Microsoft is clearing the final hurdles in its aim to acquire video gaming giant Activision Blizzard following a restructured $69 billion deal.
UK competition regulators have indicated that Microsoft's restructured $69 billion (€65 billion) deal to acquire video game giant Activision Blizzard is on track to receive antitrust approval.
The Competition and Markets Authority (CMA) released a statement on Friday stating that the updated proposal "substantially addresses previous concerns" regarding potential competition issues in the rapidly growing cloud gaming market.
The primary concern was whether the acquisition would stifle competition in the cloud gaming sector, where games are streamed to devices like tablets and phones, eliminating the need for expensive gaming consoles and computers.
The revised offer has now garnered optimism from the CMA, signalling a potential green light for the deal.
However, there are still some lingering concerns and Microsoft has presented remedies to address these issues. The CMA is currently seeking feedback on these proposed fixes before making a final decision.
The development indicates that the UK watchdog is moving closer to reversing its earlier decision to block the acquisition, thus removing one of the final obstacles for the historic tech transaction.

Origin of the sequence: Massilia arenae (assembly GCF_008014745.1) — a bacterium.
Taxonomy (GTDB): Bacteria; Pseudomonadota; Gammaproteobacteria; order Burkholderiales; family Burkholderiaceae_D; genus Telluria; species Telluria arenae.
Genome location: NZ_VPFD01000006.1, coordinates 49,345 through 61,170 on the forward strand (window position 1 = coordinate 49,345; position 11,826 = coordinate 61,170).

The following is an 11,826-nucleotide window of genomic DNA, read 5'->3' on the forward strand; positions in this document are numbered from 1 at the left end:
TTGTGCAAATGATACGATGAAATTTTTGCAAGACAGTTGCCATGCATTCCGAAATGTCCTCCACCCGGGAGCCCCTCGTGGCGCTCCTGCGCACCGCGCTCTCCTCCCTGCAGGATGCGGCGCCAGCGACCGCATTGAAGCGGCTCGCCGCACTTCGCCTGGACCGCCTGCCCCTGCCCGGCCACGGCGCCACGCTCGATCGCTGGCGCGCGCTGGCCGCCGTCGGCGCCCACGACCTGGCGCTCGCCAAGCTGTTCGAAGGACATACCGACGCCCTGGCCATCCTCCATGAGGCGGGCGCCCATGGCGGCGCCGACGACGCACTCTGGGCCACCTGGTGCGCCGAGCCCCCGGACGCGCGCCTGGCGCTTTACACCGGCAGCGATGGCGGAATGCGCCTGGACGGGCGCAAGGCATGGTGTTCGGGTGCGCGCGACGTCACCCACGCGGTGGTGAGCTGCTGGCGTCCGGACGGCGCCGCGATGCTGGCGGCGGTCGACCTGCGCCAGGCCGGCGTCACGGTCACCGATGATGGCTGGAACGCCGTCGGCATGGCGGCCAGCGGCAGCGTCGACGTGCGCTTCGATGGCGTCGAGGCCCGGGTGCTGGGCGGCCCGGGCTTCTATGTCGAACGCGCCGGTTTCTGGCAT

Sarah Cardell, CEO of the CMA, reiterated the regulator's consistent stance, emphasising that the merger could only proceed if it preserved competition, innovation, and choice in cloud gaming.
"In response to our original prohibition, Microsoft has now substantially restructured the deal, taking the necessary steps to address our original concerns," she said.
Negotiation is the name of the game
Microsoft's acquisition of Activision Blizzard, famous for its gaming series such as Call of Duty and World of Warcraft, has already received approvals from antitrust authorities in over 40 countries, including a crucial green light from the European Union.
The company agreed to allow users and cloud gaming platforms to stream its titles without paying royalties for 10 years as part of the EU approval.
In the UK, the deal faced opposition from regulators who were concerned about its potential impact on competition and gamers. To address these concerns, Microsoft extended the deal's original deadline to mid-October and underwent a new investigation into the revised proposal.
Microsoft President Brad Smith expressed encouragement at this positive development in the UK watchdog's review process. He said the company's commitment to resolving any remaining concerns related to cloud game streaming.
Under the restructured deal, Microsoft will sell the cloud streaming rights for all current and new Activision games released over the next 15 years to French game studio Ubisoft Entertainment, but only outside of the EU and three other European countries.
This development marks a significant step forward for Microsoft's acquisition of Activision Blizzard, with the UK regulator's provisional approval paving the way for final approval before the extended deadline of October 18.